- Tapa blanda: 398 páginas
- Editor: O'Reilly Media; Edición: 3 (3 de enero de 2013)
- Idioma: Inglés
- ISBN-10: 1449318495
- ISBN-13: 978-1449318499
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Learning Cocoa with Objective-C: Developing for the Mac and iOS App Stores (Inglés) Tapa blanda – 3 ene 2013
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Get up to speed on Cocoa and Objective-C, and start developing applications on the iOS and OS X platforms. If you don’t have experience with Apple’s developer tools, no problem! From object-oriented programming to storing app data in iCloud, this book covers everything you need to build apps for the iPhone, iPad, and Mac.
You’ll learn how to work with the Xcode IDE, Objective-C’s Foundation library, and other developer tools such as Event Kit framework and Core Animation. Along the way, you’ll build example projects, including a simple Objective-C application, a custom view, a simple video player application, and an app that displays calendar events for the user.
- Learn the application life cycle on OS X and iOS
- Work with the user-interface system in Cocoa and Cocoa Touch
- Use AV Foundation to display video and audio
- Build apps that let users create, edit, and work with documents
- Store data locally with the file system, or on the network with iCloud
- Display lists or collections of data with table views and collection views
- Interact with the outside world with Core Location and Core Motion
- Use blocks and operation queues for multiprocessing
Biografía del autor
Paris Buttfield-Addison is a mobile app engineer, game designer and researcher with a passion for making technology simpler and as engaging as possible.
He has written two books on game development and currently spends his time designing mobile products for millions upon millions of users while drinking too much coffee.
Paris has coded for everything from Qt to 6502 assembly to iOS and thinks digital watches are a pretty neat idea. He claims he will soon have a PhD.
Jon Manning is the co-founder of Secret Lab, an independent game development studio based in Hobart, Tasmania, Australia. He’s worked on apps of all sorts, ranging from iPad games for children to instant messenging clients. He’s a Core Animation demigod, and frequently finds himself gesticulating wildly in front of classes full of eager-to-learn iOS developers. Jon is the world’s biggest Horse_ebooks fan (https://twitter.com/Horse_ebooks), and can be found on Twitter as @desplesda.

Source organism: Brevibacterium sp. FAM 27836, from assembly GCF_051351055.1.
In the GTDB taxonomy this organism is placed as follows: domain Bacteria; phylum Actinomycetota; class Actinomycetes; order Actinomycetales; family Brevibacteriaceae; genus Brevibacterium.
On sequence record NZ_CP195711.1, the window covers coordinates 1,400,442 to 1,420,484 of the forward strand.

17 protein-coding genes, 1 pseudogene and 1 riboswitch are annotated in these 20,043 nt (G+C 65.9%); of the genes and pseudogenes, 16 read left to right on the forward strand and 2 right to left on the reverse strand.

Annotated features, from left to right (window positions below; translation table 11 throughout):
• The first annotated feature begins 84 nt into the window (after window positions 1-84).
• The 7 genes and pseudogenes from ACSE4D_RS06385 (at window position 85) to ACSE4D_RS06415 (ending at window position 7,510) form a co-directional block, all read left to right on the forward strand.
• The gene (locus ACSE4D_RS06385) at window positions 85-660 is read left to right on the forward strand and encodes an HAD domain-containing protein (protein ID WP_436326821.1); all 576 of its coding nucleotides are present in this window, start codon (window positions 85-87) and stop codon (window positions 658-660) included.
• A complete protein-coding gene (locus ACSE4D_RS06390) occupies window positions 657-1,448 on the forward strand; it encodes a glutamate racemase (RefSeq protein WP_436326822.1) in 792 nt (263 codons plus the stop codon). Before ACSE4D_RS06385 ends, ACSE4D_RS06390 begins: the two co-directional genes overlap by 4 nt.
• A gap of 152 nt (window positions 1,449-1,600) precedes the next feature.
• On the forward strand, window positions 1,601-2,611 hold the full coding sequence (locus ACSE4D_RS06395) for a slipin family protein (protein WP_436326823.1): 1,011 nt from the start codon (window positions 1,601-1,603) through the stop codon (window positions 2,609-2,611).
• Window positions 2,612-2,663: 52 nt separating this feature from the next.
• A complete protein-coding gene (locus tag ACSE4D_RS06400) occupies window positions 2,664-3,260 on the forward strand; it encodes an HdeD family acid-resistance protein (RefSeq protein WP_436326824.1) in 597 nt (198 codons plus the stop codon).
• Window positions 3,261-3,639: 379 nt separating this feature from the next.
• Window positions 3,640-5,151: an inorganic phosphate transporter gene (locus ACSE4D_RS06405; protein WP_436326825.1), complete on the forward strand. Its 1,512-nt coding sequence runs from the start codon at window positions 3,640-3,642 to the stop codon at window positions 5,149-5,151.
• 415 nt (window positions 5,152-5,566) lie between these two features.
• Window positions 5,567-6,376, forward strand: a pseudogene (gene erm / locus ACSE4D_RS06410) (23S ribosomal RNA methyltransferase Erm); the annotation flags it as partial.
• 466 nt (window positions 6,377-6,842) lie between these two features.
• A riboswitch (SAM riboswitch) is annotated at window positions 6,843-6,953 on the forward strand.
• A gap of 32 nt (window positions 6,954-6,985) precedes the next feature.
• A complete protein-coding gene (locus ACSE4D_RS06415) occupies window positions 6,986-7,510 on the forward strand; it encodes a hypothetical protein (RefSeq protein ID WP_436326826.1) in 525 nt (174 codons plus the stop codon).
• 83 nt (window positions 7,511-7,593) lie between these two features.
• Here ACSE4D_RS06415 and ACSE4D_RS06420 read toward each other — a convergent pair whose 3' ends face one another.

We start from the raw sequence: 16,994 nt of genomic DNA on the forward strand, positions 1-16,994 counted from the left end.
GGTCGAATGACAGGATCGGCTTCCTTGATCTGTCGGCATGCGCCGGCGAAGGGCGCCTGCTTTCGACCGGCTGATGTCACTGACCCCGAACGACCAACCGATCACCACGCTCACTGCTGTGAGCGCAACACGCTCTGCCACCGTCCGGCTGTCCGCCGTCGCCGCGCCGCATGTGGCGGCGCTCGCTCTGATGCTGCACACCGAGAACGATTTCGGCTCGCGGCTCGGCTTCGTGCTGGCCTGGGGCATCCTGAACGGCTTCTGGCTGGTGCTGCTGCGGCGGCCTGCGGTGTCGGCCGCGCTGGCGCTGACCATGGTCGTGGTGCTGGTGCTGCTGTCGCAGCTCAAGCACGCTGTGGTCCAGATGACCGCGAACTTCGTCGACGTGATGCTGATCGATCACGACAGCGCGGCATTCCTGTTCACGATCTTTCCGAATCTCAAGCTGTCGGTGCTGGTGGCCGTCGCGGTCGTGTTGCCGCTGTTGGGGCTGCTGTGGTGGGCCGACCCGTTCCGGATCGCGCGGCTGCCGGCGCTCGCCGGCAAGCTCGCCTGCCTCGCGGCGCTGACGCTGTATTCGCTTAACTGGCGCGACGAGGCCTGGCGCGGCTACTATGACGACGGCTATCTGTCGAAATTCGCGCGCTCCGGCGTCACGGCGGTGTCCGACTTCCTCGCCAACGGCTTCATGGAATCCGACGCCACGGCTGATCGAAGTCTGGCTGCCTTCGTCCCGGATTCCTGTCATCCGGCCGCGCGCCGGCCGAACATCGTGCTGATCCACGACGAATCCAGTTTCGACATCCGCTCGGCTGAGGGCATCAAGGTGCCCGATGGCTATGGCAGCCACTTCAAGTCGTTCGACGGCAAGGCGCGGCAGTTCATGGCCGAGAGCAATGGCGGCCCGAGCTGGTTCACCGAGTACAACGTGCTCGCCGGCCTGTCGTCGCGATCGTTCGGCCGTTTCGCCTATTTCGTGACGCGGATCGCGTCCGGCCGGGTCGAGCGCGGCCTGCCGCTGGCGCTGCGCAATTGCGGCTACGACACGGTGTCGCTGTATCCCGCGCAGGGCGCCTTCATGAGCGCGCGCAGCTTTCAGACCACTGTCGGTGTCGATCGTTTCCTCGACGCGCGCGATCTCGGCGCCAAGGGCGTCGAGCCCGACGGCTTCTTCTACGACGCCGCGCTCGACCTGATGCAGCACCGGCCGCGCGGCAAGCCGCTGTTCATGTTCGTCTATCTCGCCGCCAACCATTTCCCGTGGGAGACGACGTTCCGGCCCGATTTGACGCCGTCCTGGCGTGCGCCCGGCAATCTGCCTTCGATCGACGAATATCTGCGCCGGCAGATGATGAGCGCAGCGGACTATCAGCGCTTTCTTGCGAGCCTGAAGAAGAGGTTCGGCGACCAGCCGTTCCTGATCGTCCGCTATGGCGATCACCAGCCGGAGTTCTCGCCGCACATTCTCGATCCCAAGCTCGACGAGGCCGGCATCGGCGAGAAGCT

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Overall, I would say that this is a mostly well written book that covers a great deal of iOS and OS X topics. Some topics are explained in great detail and others are left oddly vague. If the examples didn't have so many issues, I would give the book 4 stars. So if you don't mind running in circles or don't plan to program all of the examples, this book will work for you.
The publisher and the authors should be ashamed. People who buy this book deserve better.
The books starts out covering the developer programs, Xcode, Object-Oriented Programming with Objective C, and the Foundation library. It then has a chapter on the contents of iOS and OS X applications and how they are each packaged. This is a must read chapter for those coming from a Windows background.
The book continues to cover a ton of topics. I have listed the chapters included in the book below to show you the topics covered.
1. Cocoa Development Tools
2. Object-Oriented Programming with Objective-C
4. Applications on OS X and iOS
5. Graphical User Interfaces
6. Blocks and Operation Quotes
7. Drawing Graphics in Views
8. Audio and Video
9. Model Objects and Data Storage
10. Cocoa Bindings
11. Table Views and Collection Views
12. Document-Based Applications
14. Working with the Real World
15. Event Kit
16. Instruments and the Debugger
17. Sharing and Notifications
18. Nonstandard Apps
19. Working with Text
You may be wondering what the heck Operation Quotes are that are covered in chapter 6. That should have been Operation Queues.
One of the main things I like about this book is that the topics are short and also very informative. There are not 10 samples and scenarios to show you the ins and outs of the topic at hand, the author just provides an example and a short explanation which is enough.
This style of covering topics does require that you be an experienced programmer. An experienced programmer coming from the Java or .NET world should do fine with this style of teaching.
The short chapters make the book a very easy cover to cover read. The pace at which topics change is nice. The short chapters also makes this book an ideal reference for learning a lot about a topic in a short amount of time. I would recommend reading the first 6 chapters in order, but then after that the chapters stand alone.
The code is organized into one workspace which makes it very easy to use. It also works as is and is very usable.
Over all I highly recommend this book to any experienced developer coming from the Java or .NET world. If you have no programming experience you may want to spend some time learning C first.